Stephanie Kestelman, Economics

Long-Term Effects of Electricity Rationing on Electricity Consumption: Evidence from Brazil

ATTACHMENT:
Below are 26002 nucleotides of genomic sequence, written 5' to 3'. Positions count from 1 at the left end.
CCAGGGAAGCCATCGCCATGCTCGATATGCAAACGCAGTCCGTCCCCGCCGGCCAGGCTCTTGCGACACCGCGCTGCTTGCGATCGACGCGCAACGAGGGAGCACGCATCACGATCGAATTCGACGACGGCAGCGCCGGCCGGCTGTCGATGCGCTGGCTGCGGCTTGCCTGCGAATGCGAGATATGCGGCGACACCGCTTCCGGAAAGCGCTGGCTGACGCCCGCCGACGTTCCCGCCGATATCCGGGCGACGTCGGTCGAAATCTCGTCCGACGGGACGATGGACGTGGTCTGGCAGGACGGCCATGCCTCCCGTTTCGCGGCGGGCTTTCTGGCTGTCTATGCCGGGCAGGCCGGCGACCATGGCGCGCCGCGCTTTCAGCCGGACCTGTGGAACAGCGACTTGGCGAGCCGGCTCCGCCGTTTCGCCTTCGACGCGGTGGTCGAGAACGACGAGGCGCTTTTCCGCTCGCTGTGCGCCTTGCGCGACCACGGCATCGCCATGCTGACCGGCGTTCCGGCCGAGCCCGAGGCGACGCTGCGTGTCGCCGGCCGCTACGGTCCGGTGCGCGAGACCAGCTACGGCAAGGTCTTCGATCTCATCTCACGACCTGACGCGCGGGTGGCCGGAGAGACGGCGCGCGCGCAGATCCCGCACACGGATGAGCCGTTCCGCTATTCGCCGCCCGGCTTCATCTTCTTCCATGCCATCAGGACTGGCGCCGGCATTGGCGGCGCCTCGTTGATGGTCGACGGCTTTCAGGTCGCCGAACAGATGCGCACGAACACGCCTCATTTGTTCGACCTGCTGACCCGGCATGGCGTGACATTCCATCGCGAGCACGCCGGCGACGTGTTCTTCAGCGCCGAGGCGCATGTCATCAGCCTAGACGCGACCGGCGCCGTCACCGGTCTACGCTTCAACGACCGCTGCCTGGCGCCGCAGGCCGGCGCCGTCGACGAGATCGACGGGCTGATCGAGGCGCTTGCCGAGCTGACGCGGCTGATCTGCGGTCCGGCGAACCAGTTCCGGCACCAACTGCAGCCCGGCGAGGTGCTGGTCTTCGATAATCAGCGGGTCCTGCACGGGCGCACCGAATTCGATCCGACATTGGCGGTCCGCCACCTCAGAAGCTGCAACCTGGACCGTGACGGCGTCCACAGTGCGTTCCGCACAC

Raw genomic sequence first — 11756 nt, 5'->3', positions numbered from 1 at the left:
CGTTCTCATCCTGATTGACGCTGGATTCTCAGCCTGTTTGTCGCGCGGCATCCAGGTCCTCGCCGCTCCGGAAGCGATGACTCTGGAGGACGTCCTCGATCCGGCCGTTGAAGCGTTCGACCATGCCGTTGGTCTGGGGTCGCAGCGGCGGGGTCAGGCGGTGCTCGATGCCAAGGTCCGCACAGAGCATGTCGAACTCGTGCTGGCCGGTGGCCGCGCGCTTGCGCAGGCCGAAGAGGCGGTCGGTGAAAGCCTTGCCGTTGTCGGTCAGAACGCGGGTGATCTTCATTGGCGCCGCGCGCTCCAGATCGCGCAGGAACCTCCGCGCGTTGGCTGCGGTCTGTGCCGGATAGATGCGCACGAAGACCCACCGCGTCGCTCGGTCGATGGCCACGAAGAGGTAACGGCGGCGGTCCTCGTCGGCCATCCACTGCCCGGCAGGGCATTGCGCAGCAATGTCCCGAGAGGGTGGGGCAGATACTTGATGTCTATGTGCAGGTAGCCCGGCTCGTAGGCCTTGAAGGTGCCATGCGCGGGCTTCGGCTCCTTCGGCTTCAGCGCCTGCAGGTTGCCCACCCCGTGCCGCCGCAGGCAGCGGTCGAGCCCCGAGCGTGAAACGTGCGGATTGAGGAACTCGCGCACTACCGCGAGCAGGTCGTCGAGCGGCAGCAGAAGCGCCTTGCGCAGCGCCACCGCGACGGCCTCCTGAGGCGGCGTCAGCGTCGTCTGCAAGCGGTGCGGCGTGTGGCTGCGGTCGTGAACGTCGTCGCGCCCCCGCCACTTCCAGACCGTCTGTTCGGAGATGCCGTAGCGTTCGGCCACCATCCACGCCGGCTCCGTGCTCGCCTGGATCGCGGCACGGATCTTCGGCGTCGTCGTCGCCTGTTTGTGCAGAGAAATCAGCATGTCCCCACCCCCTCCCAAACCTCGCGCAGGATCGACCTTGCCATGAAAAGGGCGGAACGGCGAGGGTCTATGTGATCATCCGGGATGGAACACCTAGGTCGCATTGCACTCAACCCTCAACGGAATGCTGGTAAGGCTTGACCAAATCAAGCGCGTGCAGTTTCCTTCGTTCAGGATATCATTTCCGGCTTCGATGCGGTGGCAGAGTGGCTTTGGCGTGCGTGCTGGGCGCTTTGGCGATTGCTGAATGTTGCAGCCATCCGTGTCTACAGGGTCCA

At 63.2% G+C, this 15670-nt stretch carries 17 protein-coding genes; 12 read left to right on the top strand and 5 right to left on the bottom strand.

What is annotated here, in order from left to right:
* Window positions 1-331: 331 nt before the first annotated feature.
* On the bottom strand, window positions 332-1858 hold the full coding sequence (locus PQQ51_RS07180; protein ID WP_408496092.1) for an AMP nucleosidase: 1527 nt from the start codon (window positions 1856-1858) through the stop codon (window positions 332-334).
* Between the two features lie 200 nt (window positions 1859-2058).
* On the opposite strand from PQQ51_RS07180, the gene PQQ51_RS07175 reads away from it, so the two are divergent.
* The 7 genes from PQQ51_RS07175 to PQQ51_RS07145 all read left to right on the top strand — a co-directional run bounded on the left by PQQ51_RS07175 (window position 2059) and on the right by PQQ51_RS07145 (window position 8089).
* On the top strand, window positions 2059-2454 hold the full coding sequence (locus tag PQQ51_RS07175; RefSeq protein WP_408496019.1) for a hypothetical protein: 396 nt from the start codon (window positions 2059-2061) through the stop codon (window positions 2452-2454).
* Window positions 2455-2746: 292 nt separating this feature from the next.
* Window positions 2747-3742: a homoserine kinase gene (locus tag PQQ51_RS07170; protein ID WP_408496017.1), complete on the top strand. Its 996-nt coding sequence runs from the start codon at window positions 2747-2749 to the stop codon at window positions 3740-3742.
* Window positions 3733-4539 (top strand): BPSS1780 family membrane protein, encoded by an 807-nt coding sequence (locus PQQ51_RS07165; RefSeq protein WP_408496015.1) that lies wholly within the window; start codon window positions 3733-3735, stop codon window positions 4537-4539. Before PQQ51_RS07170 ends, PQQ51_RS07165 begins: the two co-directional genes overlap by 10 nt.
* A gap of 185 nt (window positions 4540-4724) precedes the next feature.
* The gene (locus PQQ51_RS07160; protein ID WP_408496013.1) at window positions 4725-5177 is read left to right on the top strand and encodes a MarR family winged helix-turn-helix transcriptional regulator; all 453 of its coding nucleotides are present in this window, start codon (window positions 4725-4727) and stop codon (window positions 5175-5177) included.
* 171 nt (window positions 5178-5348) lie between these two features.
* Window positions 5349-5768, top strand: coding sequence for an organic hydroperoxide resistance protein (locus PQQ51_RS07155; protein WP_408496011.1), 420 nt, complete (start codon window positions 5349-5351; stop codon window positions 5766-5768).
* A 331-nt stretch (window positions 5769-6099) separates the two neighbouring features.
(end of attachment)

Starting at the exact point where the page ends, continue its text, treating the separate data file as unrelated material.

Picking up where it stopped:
How do households respond to sudden caps on their consumption of electricity? Do they change behaviors, or do they buy new appliances? And do those changes have long lasting effects? This paper seeks to answer these questions within the context of an electricity rationing in Brazil in 2001 and 2002. Due to mismanagement, political inefficiency, and an unexpected drought, the supply of electricity from hydraulic power plants did not meet demand in some Brazilian states. In response, the Brazilian national government implemented in a rationing policy in some states. This paper investigates the short run effectiveness of the policy and the permanent effects of program on residential consumption of electricity. I analyze state-level data from 2000 and 2011 to assess the effects of the policy on long-term residential consumption patterns at the state-level. I find that physical investments to close the efficiency gap did not account for conservation. Instead, households modified their behavior during the rationing period. I also conclude that these changes in behavior and consumption patterns were not stable or permanent, and did not affect consumption in the long run.